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~Leslie
12-07-2000, 08:07 PM
Ok PDG, we're trying to move fwd. I love this topic, I see it pop up in every music site, it is a good one. This issue seems to make ppl think there is no use in applying
our analytical abilities to sort out the
substantial from that of not so.

While I am uneasy at comparing Beethoven & Mozart(I love them both, for highly different reasons) and I deny ever telling
anyone else who is better, or stating "facts" of who is better, I do have a set of criteria I use to differentiate and
sort through music with logic and dialect,
developing my own taste through a process of selection.

There IS a point to evaluating art, music, politics, law and just about every facet of life.

For Composers , it would look something like this:

Command of Instrumentation/Orchestration

Skill at application of dynamics, prosody,

virtuousity, sonics, and harmony

Development of thematic material

Quality and originality of themes employed

Connection to audience(inspiration/catharsis)

Musical innovation

Influence on other composers, artists, environment

Using this criteria, would it not be easier
to sort through the mire of the subjective?? How would today's composers stack up and rate against each other , and or with the classical/baroque masters, using this system? Would anyone care to submit a list of their personal top 10 or 20 composers applying this system?

PDG
12-07-2000, 09:02 PM
L - for an opener, that`s a DOOZY! (whatever that means). Some time is needed.....

~Leslie
12-07-2000, 09:56 PM
Yes, it's a doozy. I forgot to state to the use of a point system to make it easier. The highest score in each category could be a 10; 0 for the nonexistent. I haven't figured out mine yet, but I already know who is on top. http://www.gyrix.com/~cgraye/ubb/wink.gif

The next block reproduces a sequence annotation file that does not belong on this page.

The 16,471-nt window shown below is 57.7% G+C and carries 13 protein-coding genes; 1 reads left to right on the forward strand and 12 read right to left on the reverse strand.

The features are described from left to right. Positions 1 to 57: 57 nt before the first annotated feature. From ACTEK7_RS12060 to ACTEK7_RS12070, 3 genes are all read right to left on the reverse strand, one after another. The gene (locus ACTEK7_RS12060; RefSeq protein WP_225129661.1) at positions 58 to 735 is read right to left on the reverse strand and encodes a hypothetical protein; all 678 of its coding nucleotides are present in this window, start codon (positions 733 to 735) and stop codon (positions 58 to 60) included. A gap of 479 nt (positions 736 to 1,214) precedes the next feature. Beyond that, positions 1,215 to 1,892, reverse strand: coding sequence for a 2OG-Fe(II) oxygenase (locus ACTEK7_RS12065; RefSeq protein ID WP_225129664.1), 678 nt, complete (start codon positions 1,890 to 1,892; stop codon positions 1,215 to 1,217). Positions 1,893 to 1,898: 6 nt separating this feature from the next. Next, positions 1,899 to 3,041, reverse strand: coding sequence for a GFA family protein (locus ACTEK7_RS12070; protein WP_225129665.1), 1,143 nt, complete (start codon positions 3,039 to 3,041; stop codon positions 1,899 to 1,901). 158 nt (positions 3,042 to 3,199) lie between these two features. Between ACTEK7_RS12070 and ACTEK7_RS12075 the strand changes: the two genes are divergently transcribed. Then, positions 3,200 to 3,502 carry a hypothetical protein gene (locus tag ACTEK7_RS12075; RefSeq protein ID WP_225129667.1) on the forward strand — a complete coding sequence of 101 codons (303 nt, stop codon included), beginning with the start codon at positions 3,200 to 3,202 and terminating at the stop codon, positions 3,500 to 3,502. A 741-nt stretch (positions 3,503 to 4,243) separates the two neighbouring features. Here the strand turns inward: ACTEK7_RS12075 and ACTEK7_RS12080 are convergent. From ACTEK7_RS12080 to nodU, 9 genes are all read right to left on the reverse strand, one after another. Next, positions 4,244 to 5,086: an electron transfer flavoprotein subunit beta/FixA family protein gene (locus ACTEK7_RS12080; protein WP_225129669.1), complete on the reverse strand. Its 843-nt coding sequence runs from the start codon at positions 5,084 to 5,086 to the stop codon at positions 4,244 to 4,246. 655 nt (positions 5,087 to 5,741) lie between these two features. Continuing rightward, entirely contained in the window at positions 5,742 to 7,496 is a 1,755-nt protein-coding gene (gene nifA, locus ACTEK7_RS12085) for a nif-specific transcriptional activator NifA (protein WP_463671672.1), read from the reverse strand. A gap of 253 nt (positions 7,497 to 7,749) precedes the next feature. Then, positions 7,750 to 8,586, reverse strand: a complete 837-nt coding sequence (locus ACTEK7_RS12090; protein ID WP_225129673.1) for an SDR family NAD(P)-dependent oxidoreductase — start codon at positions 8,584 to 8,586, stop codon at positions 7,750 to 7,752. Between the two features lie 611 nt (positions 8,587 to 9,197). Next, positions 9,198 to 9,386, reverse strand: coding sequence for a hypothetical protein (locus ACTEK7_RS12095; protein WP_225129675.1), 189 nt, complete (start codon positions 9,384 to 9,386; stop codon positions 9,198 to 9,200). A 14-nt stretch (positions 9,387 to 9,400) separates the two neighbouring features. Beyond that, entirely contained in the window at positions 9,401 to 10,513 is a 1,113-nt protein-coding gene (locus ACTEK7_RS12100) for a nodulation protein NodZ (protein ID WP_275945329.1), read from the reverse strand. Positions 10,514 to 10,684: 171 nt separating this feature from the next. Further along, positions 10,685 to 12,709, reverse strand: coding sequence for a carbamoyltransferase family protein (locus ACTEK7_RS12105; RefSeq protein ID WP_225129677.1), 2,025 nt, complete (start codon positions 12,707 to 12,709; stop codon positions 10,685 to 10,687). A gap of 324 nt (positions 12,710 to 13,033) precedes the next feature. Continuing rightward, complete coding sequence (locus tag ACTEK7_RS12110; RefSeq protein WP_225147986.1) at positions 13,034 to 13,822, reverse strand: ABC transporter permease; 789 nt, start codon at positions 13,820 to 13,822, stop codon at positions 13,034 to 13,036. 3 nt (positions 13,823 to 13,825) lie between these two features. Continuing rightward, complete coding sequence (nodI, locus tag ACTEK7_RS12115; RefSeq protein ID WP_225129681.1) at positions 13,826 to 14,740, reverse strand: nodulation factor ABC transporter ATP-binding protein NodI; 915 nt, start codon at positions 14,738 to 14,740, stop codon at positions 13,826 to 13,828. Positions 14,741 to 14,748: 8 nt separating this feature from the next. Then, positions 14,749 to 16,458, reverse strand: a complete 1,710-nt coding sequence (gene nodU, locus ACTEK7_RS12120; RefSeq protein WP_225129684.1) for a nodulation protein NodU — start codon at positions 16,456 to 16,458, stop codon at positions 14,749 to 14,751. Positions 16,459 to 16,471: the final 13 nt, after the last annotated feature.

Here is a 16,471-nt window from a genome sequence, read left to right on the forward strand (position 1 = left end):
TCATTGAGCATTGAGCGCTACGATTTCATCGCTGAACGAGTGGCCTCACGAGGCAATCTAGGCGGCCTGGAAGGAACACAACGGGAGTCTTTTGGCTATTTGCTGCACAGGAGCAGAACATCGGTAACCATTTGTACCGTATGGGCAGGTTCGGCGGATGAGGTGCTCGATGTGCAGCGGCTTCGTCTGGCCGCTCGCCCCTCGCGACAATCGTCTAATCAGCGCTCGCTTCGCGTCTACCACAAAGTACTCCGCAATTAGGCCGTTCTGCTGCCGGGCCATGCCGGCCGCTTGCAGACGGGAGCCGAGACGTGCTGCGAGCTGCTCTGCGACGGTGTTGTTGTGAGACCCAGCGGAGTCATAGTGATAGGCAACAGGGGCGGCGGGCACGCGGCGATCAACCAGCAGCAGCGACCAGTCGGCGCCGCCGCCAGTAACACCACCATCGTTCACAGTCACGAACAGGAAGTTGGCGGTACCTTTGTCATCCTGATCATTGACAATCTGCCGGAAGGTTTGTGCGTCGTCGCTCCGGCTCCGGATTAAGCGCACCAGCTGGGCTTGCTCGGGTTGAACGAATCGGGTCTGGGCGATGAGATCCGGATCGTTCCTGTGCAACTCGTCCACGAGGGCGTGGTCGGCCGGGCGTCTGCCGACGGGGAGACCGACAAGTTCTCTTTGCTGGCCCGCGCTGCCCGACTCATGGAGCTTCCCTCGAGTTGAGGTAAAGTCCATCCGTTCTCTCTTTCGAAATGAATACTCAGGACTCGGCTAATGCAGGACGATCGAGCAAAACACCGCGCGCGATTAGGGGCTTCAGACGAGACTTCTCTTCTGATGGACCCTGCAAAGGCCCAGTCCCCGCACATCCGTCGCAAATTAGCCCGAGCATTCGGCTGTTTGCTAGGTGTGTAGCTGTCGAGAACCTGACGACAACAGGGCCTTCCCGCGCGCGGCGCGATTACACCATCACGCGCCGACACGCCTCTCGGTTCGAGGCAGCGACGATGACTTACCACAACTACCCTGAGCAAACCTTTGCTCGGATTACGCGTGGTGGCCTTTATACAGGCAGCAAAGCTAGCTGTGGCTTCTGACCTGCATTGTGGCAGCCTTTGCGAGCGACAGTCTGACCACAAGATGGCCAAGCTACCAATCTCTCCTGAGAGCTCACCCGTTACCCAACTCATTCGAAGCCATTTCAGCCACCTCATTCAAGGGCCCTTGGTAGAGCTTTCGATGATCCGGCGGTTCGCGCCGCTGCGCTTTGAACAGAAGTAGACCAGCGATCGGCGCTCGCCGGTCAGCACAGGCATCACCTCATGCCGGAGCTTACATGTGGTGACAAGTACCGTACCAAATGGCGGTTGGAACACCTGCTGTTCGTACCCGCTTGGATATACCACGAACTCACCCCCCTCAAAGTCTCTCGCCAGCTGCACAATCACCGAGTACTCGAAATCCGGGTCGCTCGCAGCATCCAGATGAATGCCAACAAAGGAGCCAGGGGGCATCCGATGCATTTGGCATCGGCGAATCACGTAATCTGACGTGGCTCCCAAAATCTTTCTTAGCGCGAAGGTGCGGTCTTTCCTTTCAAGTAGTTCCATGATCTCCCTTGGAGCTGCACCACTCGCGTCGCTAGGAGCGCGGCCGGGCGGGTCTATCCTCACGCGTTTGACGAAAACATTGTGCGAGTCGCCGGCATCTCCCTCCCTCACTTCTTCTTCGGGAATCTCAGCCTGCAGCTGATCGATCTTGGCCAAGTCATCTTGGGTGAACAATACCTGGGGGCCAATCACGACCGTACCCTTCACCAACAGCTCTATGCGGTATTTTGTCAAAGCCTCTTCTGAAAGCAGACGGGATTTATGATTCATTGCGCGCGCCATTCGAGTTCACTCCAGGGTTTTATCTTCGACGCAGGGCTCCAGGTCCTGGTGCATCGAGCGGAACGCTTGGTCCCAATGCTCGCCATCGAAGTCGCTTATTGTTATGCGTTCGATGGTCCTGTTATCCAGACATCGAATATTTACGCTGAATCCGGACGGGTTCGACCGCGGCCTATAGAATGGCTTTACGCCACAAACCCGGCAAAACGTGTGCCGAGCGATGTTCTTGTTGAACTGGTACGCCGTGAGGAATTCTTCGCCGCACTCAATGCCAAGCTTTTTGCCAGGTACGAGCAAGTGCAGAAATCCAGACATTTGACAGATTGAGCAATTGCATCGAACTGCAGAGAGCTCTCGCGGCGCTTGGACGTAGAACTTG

Serge
12-08-2000, 02:05 AM
Oh Leslie, how inspired you are!

While I'm sure to get the standard "no, you're wrong" from Rod, here's how I stack 'em up:

BEETHOVEN

a) command of intruments/orch.: 9.5 (I believe the color of the orchestra's tone was SLIGHTLY 'improved' with Berlioz and other French composers--being half-French, I like to look favorably upon that)

b) virtuosity/harmony: 10 (solid perfection. Among the first to write for the soloist without being commissioned)

c) development of theme: 10 (Ludwig rewrote the book on sonata theme and penned so many neat little tricks in his work. No one handled themes as well as he)

d) quality of thematic material: 10 (some of the most memorable and efficient melodies and modulations are his. His sheer mastery of melody is a marvel)

e:1) connection to audience then: 5 (hit-or-miss. Many people hated his work. Many others loved it)
e:2) connection to audience now: 8 (we understand most of his work, but some of it still confounds a lot of us)

f) musical innovation: 10 (no need to elaborate)

g) influence on the future: 20 out of 10 (no question-- as far as I've determined)


CLASSICAL-ERA COMPOSERS ranked against Ludwig

a) 7 (well-rounded command and versatile scoring, but I find very heavy reliance on strings)

b) 7 (virtuosity is lacking to me in these composers' works, but harmonies and sonics are easy on the ear)

c) 6 (not very elaborate to my ear)

d) 7 (excellent quality for easy listening)

e) 10 (this stuff pandered to the audience in many cases)

f) 8 (pertty good, since they brought music up from Baroque)

g) 7 (storng influence on Ludwig)


SCHUMANN (since I like him)

a) 7 (orchestration by his own admission needed work)

b) 8 (some of it is pretty impressive, esp. among his solo piano)

c) 8 (very respectable as I know it now, although I don't know very much about it yet)

d) 8 (I love whistling to many of his melodies)

e) n/a (I have no concrete idea)

f) 5 (not very high, as far as I've been led to believe

g) 4-5 (not overly high, either)


That is a small sampling, of course. These ratings will change over time as I learn more.
And, everyone, I must reiterate that THESE ARE PERSONAL OPINIONS. I do not wish to read about why I'm 'wrong' in my views. I'll look at your rankings, of course, with great interest and everything anti-hubris, since I'm very interested in how you rank your favorite composers by Leslie's guides.

Chris
12-08-2000, 03:37 AM
Serge, you are SO wrong! http://www.gyrix.com/~cgraye/ubb/wink.gif

Peter
12-08-2000, 05:38 AM
I put composers into different categories of greatness rather than who I necessarily like - I think the further down the list it gets harder, but at the top certain names definitely belong.

A)Beethoven,Bach,Handel,Mozart
B)Haydn,Schubert,Brahms,Palestrina,Monteverdi
C)Schumann,Tchaikovsky,Dvorak,Wagner,Mahler,